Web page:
Children, they draw on our walls, poop on our carpet, and give us reason to find beauty in every day. Though we may dream of selling them on the black market some days, their presence is very much needed. As a parent, I have an intense fear that I won’t remember the blissful events (and even the chaos) of my children’s childhood. I can’t remember the first time my little girl said, “I love you,” or the feelings I felt when my little boy began to crawl, and this greatly saddens me; so I decided to make a few changes. Luckily, I’ve discovered a few tools that will enable me to cherish even the smallest of moments I enjoy and want to remember. Here are 5 ways to help you document the most important people in your life.
I’m probably never going to win an award that has anything to do with craftiness. The idea of sitting for hours and gluing cutouts of camp fires (have you seen the edges you need to cut around?!) and paw prints just to document a day in the mountains makes me want to volunteer as tribute in the Hunger Games. Project life is a digital scrapbooking software you can access from your smart phone. Let’s face it. We all take a million photos of our children with our phones. Project Life allows you to simply drag and drop photos into a custom or pre-designed collage along with text, and wallpaper. The best part? You can save your newly designed page and print it for under $2 by installing the Persnickety Prints app on your phone.
Chatbooks are the best thing that has happened to Moms for Memories Movement. The Chatbook app allows you to upload your Instagram feed into a 6×6 (or larger) book complete with the captions you typed upon posting. If you’re worried about keeping the details more intimate, you can do what I did and make an Instagram account that only you have access to (no followers.) The company also allows you to upload photos from your desktop. My children love looking at chatbooks. These books are especially invaluable when our service members are far away from home, and serve as a great reminder of good times. For $6 it doesn’t get much better than that.
Dear Baby Journal
For eight years, my friend’s mother wrote her letters detailing what had happened that particular day, including intimate feelings and impressions. I love this idea because it allows you to put a name to the future reader. Journaling is something I avidly believe in, but admit that it can seem daunting at times, especially when the future reader is not easily identified. Writing has also been credited with helping to fight dementia and other memory loss illnesses.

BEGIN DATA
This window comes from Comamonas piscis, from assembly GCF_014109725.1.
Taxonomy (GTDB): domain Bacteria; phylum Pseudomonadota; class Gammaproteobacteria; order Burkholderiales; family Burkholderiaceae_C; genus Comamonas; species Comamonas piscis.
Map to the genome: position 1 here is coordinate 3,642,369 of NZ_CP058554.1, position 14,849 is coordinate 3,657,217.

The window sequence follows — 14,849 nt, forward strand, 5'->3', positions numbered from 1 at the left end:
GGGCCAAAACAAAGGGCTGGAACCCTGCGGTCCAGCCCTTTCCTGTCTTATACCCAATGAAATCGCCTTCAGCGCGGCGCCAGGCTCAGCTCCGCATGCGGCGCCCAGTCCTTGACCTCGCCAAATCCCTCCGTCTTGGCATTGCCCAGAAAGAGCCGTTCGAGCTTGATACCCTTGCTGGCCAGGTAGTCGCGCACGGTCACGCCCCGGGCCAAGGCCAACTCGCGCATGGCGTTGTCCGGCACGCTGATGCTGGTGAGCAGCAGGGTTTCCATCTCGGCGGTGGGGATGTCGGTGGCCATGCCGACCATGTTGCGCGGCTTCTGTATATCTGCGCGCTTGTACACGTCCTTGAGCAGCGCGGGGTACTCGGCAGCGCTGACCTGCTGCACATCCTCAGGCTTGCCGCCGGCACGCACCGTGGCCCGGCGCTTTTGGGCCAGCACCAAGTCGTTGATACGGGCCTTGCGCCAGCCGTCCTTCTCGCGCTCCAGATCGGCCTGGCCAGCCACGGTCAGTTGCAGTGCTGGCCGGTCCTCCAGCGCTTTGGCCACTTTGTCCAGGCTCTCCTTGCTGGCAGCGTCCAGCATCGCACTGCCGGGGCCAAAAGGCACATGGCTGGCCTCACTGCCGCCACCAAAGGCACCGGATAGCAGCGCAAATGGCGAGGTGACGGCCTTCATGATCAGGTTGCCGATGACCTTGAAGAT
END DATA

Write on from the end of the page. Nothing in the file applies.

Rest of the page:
Seeing our children in motion, especially when time has dimmed our memory, is one of the most priceless possessions we can own. Right before my husband’s last deployment I took a beginner’s class to learn the art of video. While I am far from professional, being able to capture moments in motion and send them to my husband helped us both cope with the memories he was missing. Watch my first finished video here!
Allow me to climb on my soapbox. Photos are the most timeless emotionally stirring reminders we can own. As literal time machines of the cognitive process, images not only serve as visible reminders, but they also allow us to revisit the emotion of the moment. The harsh reality of our lifestyle is this: we raise our children often times in the absence of our partners. Countless hours of sleep have been lost over worry of me not being able to relay the important and even tiniest moments of my children’s lives while my husband has been absent. Photos allow me to keep him in the story even if he is missing for a few chapters.
As military spouses we have a special place in history. When future generations look back on this time period of ongoing war and change they will look at US. WE are the authors of what our posterity will know about our lives in these moments. By documenting our lives, as well as our children’s lives, we allow ourselves to most accurately relay our families’ stories.